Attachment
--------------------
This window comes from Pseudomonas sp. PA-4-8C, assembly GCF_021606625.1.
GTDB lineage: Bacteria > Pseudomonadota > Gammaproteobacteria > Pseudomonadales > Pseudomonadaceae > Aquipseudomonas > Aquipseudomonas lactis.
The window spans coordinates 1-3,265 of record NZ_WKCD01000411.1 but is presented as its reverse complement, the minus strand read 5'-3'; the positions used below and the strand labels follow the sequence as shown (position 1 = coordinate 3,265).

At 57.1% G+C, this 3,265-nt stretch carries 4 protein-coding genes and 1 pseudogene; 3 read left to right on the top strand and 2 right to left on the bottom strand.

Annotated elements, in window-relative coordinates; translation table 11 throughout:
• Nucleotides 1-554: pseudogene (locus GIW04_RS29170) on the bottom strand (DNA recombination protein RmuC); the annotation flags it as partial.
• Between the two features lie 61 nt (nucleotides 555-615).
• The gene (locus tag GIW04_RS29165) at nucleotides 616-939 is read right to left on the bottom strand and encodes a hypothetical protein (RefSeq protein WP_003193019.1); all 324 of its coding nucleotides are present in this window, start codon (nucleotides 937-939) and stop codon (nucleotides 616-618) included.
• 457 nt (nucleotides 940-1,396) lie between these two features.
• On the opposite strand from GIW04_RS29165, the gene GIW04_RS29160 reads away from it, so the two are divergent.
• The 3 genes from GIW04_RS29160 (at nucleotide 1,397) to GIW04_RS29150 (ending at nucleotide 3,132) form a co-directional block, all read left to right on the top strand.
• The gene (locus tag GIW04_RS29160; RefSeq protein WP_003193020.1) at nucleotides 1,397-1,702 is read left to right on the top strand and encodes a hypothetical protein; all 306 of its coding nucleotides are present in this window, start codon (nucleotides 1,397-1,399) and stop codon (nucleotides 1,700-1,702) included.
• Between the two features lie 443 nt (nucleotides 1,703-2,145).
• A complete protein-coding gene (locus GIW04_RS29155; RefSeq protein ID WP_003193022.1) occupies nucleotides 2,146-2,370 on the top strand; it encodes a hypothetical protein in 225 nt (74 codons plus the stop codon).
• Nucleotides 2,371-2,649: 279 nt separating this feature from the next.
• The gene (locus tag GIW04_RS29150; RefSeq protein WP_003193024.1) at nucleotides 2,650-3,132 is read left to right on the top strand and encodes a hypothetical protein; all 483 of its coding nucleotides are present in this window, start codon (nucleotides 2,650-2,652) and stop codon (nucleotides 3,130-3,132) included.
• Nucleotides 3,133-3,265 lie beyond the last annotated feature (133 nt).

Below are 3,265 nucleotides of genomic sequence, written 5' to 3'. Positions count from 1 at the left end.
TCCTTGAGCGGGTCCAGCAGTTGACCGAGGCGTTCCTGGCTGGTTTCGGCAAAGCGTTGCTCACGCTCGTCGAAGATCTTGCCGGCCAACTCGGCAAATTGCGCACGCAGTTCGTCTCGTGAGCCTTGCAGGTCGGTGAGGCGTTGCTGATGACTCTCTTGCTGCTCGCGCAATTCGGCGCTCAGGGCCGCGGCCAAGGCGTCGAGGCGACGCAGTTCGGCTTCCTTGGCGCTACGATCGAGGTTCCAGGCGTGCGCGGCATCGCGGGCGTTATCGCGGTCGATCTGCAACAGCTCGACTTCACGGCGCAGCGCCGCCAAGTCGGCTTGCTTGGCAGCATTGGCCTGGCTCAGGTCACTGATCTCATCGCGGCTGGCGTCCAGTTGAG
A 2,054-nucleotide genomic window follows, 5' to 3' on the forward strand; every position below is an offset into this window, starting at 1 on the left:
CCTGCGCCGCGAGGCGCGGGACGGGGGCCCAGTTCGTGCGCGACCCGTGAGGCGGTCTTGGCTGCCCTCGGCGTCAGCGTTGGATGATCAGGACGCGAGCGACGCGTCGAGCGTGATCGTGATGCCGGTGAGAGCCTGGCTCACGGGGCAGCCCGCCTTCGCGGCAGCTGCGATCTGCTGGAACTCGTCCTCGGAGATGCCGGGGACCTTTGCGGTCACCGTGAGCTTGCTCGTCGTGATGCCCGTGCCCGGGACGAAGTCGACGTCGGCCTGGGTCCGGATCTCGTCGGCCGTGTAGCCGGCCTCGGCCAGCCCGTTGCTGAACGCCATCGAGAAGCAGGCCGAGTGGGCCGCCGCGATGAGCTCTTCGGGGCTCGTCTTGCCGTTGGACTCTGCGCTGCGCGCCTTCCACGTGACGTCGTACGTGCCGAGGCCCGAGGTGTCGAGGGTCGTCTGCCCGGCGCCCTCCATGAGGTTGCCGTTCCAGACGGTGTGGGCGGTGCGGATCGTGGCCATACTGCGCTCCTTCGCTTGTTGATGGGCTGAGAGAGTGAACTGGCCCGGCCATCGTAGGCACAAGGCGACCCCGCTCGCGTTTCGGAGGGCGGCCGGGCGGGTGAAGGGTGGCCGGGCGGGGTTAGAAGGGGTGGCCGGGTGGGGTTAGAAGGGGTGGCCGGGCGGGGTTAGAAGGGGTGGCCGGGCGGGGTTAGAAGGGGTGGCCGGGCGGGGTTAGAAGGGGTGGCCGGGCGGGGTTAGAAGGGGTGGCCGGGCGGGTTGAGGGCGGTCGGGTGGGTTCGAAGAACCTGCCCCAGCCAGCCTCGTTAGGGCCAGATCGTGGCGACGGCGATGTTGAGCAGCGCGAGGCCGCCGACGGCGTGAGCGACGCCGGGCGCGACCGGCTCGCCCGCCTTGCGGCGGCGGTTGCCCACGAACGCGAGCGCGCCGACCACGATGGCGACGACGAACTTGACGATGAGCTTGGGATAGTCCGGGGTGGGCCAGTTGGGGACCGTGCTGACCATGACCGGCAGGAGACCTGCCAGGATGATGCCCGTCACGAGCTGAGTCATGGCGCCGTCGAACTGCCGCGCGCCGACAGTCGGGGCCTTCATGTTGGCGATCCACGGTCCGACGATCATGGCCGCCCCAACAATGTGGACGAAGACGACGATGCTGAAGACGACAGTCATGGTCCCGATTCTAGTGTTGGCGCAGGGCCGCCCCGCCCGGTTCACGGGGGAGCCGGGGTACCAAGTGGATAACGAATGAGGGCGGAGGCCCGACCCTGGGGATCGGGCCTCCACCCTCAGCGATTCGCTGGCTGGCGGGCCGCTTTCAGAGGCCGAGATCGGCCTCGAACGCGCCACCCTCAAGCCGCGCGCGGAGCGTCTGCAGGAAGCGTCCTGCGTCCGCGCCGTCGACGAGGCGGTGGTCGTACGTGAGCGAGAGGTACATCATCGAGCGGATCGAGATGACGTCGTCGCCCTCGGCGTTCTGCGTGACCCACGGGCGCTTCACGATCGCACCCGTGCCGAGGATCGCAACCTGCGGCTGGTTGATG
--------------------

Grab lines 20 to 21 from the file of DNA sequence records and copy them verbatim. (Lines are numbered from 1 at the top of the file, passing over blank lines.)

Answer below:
A 2,054-nucleotide genomic window follows, 5' to 3' on the forward strand; every position below is an offset into this window, starting at 1 on the left:
CCTGCGCCGCGAGGCGCGGGACGGGGGCCCAGTTCGTGCGCGACCCGTGAGGCGGTCTTGGCTGCCCTCGGCGTCAGCGTTGGATGATCAGGACGCGAGCGACGCGTCGAGCGTGATCGTGATGCCGGTGAGAGCCTGGCTCACGGGGCAGCCCGCCTTCGCGGCAGCTGCGATCTGCTGGAACTCGTCCTCGGAGATGCCGGGGACCTTTGCGGTCACCGTGAGCTTGCTCGTCGTGATGCCCGTGCCCGGGACGAAGTCGACGTCGGCCTGGGTCCGGATCTCGTCGGCCGTGTAGCCGGCCTCGGCCAGCCCGTTGCTGAACGCCATCGAGAAGCAGGCCGAGTGGGCCGCCGCGATGAGCTCTTCGGGGCTCGTCTTGCCGTTGGACTCTGCGCTGCGCGCCTTCCACGTGACGTCGTACGTGCCGAGGCCCGAGGTGTCGAGGGTCGTCTGCCCGGCGCCCTCCATGAGGTTGCCGTTCCAGACGGTGTGGGCGGTGCGGATCGTGGCCATACTGCGCTCCTTCGCTTGTTGATGGGCTGAGAGAGTGAACTGGCCCGGCCATCGTAGGCACAAGGCGACCCCGCTCGCGTTTCGGAGGGCGGCCGGGCGGGTGAAGGGTGGCCGGGCGGGGTTAGAAGGGGTGGCCGGGTGGGGTTAGAAGGGGTGGCCGGGCGGGGTTAGAAGGGGTGGCCGGGCGGGGTTAGAAGGGGTGGCCGGGCGGGGTTAGAAGGGGTGGCCGGGCGGGGTTAGAAGGGGTGGCCGGGCGGGTTGAGGGCGGTCGGGTGGGTTCGAAGAACCTGCCCCAGCCAGCCTCGTTAGGGCCAGATCGTGGCGACGGCGATGTTGAGCAGCGCGAGGCCGCCGACGGCGTGAGCGACGCCGGGCGCGACCGGCTCGCCCGCCTTGCGGCGGCGGTTGCCCACGAACGCGAGCGCGCCGACCACGATGGCGACGACGAACTTGACGATGAGCTTGGGATAGTCCGGGGTGGGCCAGTTGGGGACCGTGCTGACCATGACCGGCAGGAGACCTGCCAGGATGATGCCCGTCACGAGCTGAGTCATGGCGCCGTCGAACTGCCGCGCGCCGACAGTCGGGGCCTTCATGTTGGCGATCCACGGTCCGACGATCATGGCCGCCCCAACAATGTGGACGAAGACGACGATGCTGAAGACGACAGTCATGGTCCCGATTCTAGTGTTGGCGCAGGGCCGCCCCGCCCGGTTCACGGGGGAGCCGGGGTACCAAGTGGATAACGAATGAGGGCGGAGGCCCGACCCTGGGGATCGGGCCTCCACCCTCAGCGATTCGCTGGCTGGCGGGCCGCTTTCAGAGGCCGAGATCGGCCTCGAACGCGCCACCCTCAAGCCGCGCGCGGAGCGTCTGCAGGAAGCGTCCTGCGTCCGCGCCGTCGACGAGGCGGTGGTCGTACGTGAGCGAGAGGTACATCATCGAGCGGATCGAGATGACGTCGTCGCCCTCGGCGTTCTGCGTGACCCACGGGCGCTTCACGATCGCACCCGTGCCGAGGATCGCAACCTGCGGCTGGTTGATG